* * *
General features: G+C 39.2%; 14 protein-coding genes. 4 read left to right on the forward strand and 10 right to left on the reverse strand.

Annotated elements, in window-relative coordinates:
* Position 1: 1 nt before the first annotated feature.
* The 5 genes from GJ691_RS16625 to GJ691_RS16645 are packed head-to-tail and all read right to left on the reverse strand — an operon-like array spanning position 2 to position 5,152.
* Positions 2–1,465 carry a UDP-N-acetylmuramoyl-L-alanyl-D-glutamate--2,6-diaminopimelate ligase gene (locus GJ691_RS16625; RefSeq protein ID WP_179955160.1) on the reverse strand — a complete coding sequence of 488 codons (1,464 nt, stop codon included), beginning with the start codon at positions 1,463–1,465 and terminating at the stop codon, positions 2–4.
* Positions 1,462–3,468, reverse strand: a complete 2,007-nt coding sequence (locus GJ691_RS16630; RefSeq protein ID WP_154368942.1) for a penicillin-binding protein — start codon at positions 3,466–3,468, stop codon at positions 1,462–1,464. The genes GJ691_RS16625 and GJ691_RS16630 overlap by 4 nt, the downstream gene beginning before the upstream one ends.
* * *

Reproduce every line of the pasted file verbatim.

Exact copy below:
General features: G+C 39.2%; 14 protein-coding genes. 4 read left to right on the forward strand and 10 right to left on the reverse strand.

Annotated elements, in window-relative coordinates:
* Position 1: 1 nt before the first annotated feature.
* The 5 genes from GJ691_RS16625 to GJ691_RS16645 are packed head-to-tail and all read right to left on the reverse strand — an operon-like array spanning position 2 to position 5,152.
* Positions 2–1,465 carry a UDP-N-acetylmuramoyl-L-alanyl-D-glutamate--2,6-diaminopimelate ligase gene (locus GJ691_RS16625; RefSeq protein ID WP_179955160.1) on the reverse strand — a complete coding sequence of 488 codons (1,464 nt, stop codon included), beginning with the start codon at positions 1,463–1,465 and terminating at the stop codon, positions 2–4.
* Positions 1,462–3,468, reverse strand: a complete 2,007-nt coding sequence (locus GJ691_RS16630; RefSeq protein ID WP_154368942.1) for a penicillin-binding protein — start codon at positions 3,466–3,468, stop codon at positions 1,462–1,464. The genes GJ691_RS16625 and GJ691_RS16630 overlap by 4 nt, the downstream gene beginning before the upstream one ends.